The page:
When a company employs 110,000 people around the world, it better have a plan for keeping its workforce pond well stocked. Aerospace giant Lockheed Martin is one such company, and it has several such plans. For starters, in January 2020, it launched a groundbreaking vocational scholarship for high school seniors and college students pursuing vocational and trade degrees. The first of its kind in the domestic aerospace and defense industry, the program awarded up to $6,600 each to 150 recipients in 2020. The scholarship funds degrees at accredited vocational-technical schools to prepare students for careers in technology and advanced manufacturing that do not require a bachelor’s or advanced degree.
“As a global leader in innovation, we recognize the urgent need to address our nation’s skills gap by encouraging, attracting, and developing the next generation of workers in science, technology, engineering, and math,” said Lockheed Martin Chairman, President and CEO Marillyn Hewson. “Lockheed Martin’s new vocational scholarships will develop the skills of workers who want to work in advanced manufacturing, but do not choose to go to a four-year college. This program shows that our company is fully committed to preparing workers at every level for the competitive challenges of the modern global economy.”
For the second year in a row, Lockheed Martin also offered its four-year STEM Scholarship program. It’s open to high school seniors and undergraduate students who plan to pursue a major in engineering or computer science, demonstrate financial need and come from underrepresented or underserved communities. In 2020, the program awarded an additional 200 scholarships worth $10,000 in renewable funds per student.
Both programs are funded by proceeds from corporate tax reform and are part of a larger investment of $460 million by Lockheed Martin in education and innovation over a period of five years. The scholarships are one piece of Lockheed Martin’s 2018 pledge to create 8,000 new workforce opportunities and invest $50 million in educational enrichment programs. The goal of these educational investments is to encourage students to consider a rewarding career in the technology and advanced manufacturing industry.
Career Pathways Program Expands
In August 2019, at the closing ceremony for the Teamsters/Sikorsky Career Pathways Program, Teamsters Local 1150 in partnership with Sikorsky, a Lockheed Martin Company, Connecticut State Department of Education and Connecticut Department of Labor, announced the program’s newly registered Aircraft Manufacturing pre-apprenticeship.
“The transition to a certified pre-apprenticeship is the next logical step for our program,” said Rocco Calo, Secretary-Treasurer and Principal Officer of Teamsters Local 1150. “Not only will it help us to recruit those students who are looking for industry recognized credentials, but it helps to bolster U.S. manufacturing by preparing these students to work in any aerospace facility.”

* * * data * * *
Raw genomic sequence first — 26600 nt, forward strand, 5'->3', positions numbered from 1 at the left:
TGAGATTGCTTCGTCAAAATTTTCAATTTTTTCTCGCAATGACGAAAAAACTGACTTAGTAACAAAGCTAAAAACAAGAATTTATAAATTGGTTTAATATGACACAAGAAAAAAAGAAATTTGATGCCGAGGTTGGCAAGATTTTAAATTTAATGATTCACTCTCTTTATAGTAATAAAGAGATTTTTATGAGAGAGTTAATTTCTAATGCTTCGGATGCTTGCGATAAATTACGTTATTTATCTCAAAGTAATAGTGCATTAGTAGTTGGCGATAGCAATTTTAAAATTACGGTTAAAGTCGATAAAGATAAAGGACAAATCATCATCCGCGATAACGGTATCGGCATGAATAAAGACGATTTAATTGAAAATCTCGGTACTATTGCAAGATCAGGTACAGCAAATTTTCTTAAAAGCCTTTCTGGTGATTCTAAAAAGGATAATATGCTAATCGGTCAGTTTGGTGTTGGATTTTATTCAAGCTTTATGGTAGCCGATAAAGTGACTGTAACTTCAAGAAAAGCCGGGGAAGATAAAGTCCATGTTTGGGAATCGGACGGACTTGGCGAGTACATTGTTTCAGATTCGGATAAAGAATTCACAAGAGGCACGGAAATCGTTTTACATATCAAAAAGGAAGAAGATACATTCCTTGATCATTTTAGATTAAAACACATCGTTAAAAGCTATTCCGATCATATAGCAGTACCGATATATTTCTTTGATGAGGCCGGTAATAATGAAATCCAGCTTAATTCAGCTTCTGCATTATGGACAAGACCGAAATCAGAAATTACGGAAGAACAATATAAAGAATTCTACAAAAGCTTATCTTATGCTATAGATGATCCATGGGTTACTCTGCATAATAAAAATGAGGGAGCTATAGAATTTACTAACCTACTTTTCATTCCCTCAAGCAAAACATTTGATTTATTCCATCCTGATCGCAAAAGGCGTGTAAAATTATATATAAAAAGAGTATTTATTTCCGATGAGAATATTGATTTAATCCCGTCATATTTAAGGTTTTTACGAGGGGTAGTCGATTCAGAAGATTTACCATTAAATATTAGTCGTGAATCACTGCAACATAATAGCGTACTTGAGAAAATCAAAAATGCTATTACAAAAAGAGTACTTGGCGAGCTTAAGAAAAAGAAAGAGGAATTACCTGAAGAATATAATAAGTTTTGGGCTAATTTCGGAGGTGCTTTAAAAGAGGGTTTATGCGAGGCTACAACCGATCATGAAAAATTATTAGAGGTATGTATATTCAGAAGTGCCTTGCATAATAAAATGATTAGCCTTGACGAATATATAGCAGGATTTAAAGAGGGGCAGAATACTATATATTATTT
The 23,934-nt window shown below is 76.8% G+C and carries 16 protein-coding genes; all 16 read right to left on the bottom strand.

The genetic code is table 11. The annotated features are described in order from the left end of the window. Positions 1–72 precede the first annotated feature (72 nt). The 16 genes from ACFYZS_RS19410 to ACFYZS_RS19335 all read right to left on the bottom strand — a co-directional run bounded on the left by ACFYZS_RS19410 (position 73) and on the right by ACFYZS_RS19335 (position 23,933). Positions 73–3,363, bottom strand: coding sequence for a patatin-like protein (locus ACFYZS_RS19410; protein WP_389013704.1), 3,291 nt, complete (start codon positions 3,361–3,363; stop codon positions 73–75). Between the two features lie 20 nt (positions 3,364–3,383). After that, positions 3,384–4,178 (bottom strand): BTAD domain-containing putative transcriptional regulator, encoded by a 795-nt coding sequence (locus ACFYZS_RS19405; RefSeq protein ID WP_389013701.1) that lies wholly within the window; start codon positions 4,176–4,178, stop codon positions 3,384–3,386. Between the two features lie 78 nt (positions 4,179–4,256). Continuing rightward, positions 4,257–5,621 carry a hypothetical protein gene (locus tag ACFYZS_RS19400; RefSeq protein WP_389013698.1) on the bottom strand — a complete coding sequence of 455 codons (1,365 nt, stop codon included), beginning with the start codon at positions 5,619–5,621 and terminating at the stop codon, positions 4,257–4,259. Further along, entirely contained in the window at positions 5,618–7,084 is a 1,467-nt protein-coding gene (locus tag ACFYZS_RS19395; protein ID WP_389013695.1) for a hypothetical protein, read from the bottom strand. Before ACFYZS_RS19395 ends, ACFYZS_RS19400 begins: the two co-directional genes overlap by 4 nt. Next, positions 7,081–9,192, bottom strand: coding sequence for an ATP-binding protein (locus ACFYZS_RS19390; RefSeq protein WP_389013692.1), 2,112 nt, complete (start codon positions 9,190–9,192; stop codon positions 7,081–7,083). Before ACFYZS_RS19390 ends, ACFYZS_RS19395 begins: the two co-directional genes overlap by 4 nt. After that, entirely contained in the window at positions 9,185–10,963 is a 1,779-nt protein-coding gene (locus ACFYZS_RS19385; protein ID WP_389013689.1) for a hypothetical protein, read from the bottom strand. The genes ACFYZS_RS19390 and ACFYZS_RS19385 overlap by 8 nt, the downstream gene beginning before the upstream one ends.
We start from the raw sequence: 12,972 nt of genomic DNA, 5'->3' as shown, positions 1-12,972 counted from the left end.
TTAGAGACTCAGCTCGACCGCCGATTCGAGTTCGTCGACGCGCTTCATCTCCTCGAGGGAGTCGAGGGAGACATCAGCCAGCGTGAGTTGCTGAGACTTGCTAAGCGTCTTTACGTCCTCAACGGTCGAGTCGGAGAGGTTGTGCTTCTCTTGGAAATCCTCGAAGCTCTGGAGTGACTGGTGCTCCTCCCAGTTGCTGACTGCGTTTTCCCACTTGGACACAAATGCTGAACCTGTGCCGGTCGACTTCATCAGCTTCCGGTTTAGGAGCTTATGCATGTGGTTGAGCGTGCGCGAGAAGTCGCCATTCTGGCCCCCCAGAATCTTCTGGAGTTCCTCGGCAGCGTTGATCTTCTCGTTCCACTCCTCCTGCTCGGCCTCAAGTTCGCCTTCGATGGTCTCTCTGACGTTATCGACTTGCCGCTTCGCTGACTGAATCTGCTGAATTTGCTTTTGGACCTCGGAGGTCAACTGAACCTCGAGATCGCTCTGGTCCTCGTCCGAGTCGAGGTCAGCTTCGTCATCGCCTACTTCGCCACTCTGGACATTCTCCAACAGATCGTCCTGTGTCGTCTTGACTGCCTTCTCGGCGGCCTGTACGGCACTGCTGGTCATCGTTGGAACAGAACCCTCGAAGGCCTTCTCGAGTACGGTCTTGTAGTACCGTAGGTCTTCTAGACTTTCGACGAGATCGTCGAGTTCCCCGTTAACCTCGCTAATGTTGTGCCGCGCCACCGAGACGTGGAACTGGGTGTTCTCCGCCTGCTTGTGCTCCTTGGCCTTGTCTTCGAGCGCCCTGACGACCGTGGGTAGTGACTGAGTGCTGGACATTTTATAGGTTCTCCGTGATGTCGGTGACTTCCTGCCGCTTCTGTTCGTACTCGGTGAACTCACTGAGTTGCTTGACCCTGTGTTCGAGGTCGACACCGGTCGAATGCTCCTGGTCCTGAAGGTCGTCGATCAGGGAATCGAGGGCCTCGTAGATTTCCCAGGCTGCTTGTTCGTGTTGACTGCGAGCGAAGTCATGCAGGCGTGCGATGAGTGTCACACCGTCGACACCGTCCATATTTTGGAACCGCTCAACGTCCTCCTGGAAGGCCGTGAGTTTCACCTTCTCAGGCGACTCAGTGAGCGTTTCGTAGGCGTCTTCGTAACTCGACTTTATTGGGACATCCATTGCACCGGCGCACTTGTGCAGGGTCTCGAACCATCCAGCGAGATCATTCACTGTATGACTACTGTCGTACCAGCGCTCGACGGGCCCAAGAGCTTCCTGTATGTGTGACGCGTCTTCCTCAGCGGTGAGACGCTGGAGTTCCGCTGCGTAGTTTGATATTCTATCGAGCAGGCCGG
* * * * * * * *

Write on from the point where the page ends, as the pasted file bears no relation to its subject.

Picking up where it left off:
The ceremony celebrated the success of nearly 50 high school students who received critical trade skills working on major products including the CH-53K helicopter, Black Hawk and Combat Rescue Helicopter. The program has been active since 2002, with more than 300 students participating across multiple trade disciplines. This was the 18th year that Sikorsky has partnered with Teamsters Local 1150 for the Career Pathways Union Mentoring Program, giving students interested in hands-on learning an opportunity that exposes them to manufacturing skills and jobs. Teamsters Local 1150 has represented workers at Sikorsky for nearly 60 years, helping to create Connecticut, Florida and Alabama jobs.
“This pre-apprenticeship helps support Lockheed Martin’s commitment to create 8,000 new apprenticeship and workforce positions within the company through 2023,” said George Mitchell, Sikorsky vice president of Production Operations. “These students serve as a cornerstone of our talent pipeline and success of our workforce, as they help us fill advanced manufacturing occupations.”
In January 2019, Lockheed Martin announced a $50,000 scholarship program for students pursuing a STEM path, in partnership with the Surface Navy Association (SNA). The scholarship is $10,000 a year for the next five years. Four students across the nation will receive a $2,500 award each year for financial aid.
“Educating and engaging the future of the STEM workforce is of the greatest importance to Lockheed Martin,” said Paul Lemmo, vice president and general manager, Integrated Warfare Systems and Sensors at Lockheed Martin. “In order for our nation and its allies to remain globally competitive, we must continue to invest in our future and develop a workforce that has the skills necessary to compete in today’s high-tech economy.”
Lockheed Martin donates approximately $12 million a year to STEM education and takes pride in engaging with students through scholarships, as well as mentorship programs, internships, and extracurricular competitions and events.
“It’s been a pleasure working with our partners at Lockheed Martin to provide this scholarship for the next generation of STEM professionals,” said Vice Adm. (retired) Lee Gunn, SNA Scholarship Chairman. “This scholarship program was brought to life by our shared vision, and our shared dedication to shaping the future of security and defense.”
Each year, Lockheed Martin employees volunteer around 115,000 hours to STEM organizations, and over the past five years, the company has donated more than $60 million to STEM education.
Mark Arend has been editor in chief of Site Selection magazine since 2001. Prior to joining the editorial staff in 1997, he worked for 10 years in New York City at Wall Street Computer Review, ABA Banking Journal and Global Investment Technology. Mark graduated from the University of Hartford (Conn.) in 1985 and lives near Atlanta, Georgia.